Recently a reader asked me to write on the topic of jealousy. It's not an easy topic to explore because it is an emotion that defies logic. Jealousy is about fear of loss, lack of trust and a belief in the scarcity principle. The scarcity principle is when people believe that there is only so much of anything in the world and one must fight for a share. One thing seems to be true: the lower a person's sense of self-worth the more likely jealousy will occur. Another truth is people have to get self-worth all by themselves; you cannot give it to them. You can accept them, love them unconditionally and reassure them, but it only goes so far with a jealous person.

Jealousy and envy are not the same thing. Envy covets another's possessions or experiences--often sending out feelings of bitterness, resentment and ill will. Envy wants what another person has. Jealousy is about possessiveness; it is about control, ownership, management and command. Jealousy projects lack of confidence and insecurity; it seeks to protect the status quo and keep threats of loss at bay. Jealousy refuses to recognize the rights and personhood of another individual, and instead guards that individual and fears abandonment.

Sibling jealousy is caused when one child feels less important to the family or feels that a sibling is taking away something that belongs to him/her such as love. Many families fail to make it known that there is enough love to go around, so it is seen as a limited commodity and therefore something to be fought over. Parents are often guilty of using this jealousy as a way to keep children in line. Parents are also often guilty of preventing their children from forming relationships with people outside the family out of a misguided possessiveness and a belief in the scarcity of love and loyalty.

There is mother-daughter jealousy, father-son jealousy or jealousy when a parent perceives that a child has a better relationship with their partner than they do or when a parent is jealous of a grandparent's devotion to a child. Some parents envy a child's youthfulness and energy and ridicule or punish the child under the guise of positive criticism. Stepparents are often jealous of children who came before them. Parents even give up children in an effort to pacify a jealous spouse. People usually are ashamed of their jealousy and envy, and try to hide it and deny it, making up excuses for why they behave the way they do.

If envy wants what someone else has and jealousy is trying to keep what one has, how does one deal with these feelings? For a healthy person to feel a mild version of either of these emotions is only human. And a little envy or jealousy can actually spur a person on to becoming something greater in a good way. When trouble starts is when either of these emotions begin to rule the life of the one feeling them and the lives of those who are connected to them.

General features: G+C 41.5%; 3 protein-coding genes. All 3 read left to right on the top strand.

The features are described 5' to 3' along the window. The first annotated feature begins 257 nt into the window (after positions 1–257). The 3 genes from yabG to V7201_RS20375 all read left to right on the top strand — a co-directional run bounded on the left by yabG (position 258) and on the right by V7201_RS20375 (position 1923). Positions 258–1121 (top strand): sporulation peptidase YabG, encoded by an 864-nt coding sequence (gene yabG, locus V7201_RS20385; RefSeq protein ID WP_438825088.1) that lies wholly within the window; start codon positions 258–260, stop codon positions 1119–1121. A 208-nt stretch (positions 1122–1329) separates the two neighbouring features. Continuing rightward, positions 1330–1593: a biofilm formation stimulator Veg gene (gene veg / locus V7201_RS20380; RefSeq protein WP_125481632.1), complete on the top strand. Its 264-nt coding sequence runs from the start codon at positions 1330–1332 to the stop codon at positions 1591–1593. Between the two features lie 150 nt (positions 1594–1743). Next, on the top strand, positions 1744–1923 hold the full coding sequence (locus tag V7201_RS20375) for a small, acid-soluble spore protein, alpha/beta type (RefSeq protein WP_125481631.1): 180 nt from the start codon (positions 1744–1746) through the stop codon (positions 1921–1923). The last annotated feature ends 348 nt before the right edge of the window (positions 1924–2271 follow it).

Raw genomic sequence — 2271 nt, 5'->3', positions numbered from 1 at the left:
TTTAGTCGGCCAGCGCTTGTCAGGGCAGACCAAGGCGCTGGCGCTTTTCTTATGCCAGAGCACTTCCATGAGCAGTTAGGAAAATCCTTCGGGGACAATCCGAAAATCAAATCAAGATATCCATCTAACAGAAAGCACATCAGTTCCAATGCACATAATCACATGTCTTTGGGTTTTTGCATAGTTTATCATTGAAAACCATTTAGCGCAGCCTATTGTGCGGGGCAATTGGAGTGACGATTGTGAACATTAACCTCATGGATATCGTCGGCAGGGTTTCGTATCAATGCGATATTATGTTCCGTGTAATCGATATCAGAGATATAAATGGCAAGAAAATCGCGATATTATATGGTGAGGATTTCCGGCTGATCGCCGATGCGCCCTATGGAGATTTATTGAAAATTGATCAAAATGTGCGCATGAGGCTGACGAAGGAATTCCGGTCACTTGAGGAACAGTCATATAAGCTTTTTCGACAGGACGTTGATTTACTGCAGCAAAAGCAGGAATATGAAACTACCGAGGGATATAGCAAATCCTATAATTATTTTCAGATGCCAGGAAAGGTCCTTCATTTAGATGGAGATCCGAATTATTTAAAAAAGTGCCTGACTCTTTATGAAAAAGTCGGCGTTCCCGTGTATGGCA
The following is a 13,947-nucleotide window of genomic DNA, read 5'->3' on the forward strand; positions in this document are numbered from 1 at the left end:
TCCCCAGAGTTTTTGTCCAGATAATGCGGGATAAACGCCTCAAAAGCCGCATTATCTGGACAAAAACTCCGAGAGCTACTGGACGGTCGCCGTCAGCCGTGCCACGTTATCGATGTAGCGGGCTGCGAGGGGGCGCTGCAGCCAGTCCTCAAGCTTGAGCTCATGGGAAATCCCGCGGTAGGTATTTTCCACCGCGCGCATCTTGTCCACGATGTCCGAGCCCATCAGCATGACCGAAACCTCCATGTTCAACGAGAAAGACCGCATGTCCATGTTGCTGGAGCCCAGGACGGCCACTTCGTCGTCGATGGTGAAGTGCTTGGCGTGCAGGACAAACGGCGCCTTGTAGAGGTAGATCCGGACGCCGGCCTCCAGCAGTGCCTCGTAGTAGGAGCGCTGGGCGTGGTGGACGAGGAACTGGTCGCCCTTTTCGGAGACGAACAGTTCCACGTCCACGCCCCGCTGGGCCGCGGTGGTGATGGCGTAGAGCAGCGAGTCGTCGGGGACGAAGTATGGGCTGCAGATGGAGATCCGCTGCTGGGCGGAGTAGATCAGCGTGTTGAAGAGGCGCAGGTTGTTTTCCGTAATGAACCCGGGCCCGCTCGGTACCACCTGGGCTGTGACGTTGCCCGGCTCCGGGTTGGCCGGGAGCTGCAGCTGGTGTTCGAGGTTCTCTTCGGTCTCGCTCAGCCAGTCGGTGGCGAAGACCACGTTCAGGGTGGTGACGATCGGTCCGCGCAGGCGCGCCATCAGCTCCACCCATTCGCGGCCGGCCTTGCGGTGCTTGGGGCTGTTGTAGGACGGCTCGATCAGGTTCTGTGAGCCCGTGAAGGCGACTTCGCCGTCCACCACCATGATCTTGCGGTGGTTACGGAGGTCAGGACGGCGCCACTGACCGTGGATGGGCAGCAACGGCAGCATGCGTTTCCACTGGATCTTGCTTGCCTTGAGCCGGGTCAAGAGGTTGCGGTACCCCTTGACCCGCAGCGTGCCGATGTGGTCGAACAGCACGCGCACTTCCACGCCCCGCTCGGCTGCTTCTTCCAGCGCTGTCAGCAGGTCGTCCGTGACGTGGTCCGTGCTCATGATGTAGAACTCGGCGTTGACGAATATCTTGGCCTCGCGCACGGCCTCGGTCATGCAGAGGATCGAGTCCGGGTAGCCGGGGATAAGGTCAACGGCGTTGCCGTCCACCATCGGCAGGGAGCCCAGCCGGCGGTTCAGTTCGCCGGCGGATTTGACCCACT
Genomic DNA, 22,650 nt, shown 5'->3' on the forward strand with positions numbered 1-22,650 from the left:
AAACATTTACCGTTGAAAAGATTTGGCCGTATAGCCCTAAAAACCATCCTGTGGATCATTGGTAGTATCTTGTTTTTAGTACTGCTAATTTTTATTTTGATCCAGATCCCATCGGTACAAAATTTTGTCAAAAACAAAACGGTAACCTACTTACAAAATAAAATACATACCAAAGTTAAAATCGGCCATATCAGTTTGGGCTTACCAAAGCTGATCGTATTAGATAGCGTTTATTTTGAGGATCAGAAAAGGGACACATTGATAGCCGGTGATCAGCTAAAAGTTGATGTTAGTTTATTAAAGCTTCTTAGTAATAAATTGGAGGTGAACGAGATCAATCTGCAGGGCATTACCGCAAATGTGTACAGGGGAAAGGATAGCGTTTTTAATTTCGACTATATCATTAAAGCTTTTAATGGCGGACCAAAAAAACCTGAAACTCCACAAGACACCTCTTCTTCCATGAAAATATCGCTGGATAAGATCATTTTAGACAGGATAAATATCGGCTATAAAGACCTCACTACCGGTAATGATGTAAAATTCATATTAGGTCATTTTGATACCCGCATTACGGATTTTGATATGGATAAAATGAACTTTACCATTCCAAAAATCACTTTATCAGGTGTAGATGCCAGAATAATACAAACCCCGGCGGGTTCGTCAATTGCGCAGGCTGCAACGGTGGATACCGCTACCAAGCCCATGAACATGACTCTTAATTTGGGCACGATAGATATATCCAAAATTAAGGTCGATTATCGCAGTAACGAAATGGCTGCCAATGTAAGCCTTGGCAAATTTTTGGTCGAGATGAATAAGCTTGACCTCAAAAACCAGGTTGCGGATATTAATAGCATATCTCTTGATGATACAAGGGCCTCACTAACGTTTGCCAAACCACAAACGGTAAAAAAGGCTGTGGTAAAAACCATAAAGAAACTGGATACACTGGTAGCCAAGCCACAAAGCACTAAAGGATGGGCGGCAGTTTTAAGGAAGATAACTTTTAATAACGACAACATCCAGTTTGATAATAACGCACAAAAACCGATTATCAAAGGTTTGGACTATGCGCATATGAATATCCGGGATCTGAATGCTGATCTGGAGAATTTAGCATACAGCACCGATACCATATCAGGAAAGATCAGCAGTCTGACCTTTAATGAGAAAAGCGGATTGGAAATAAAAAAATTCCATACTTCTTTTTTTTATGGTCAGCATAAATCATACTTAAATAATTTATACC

Sometimes friends and spouses try to keep a loved one all to themselves, fearing the loss of that person if they interact with others. Jealousy holds people hostage and builds a wall of suspicion and mistrust. When the green-eyed monster becomes overly possessive and controlling that can be fatal to a relationship and even threaten the very lives of the people involved. Most murder-suicides are the result of a jealous rage. Most batterers are consumed with jealousy and envy and would rather see their partner dead than happy with someone else. Many spouses find themselves controlled and restricted as they make an effort to keep the peace with a jealous partner.

Jealousy is a painful and unnecessary emotion. If you find yourself feeling it or being controlled by it check your feelings of self-worth, question your lack of trust (is it based on reality?), and work hard to find the self-confidence and security that comes with knowing that you are a valuable, worthwhile human being just by virtue of the fact that God chooses for you to exist.

Evelyn Leite has been a family systems therapist since 1980. Highly regarded for her seminars in multicultural counseling and education, she gives special attention to issues with people from varying cultural and ethnic backgrounds. She has designed and implemented many family programs and is proficient in spiritual and grief counseling. She founded Living With Solutions in 1989 to help her clients and their families heal.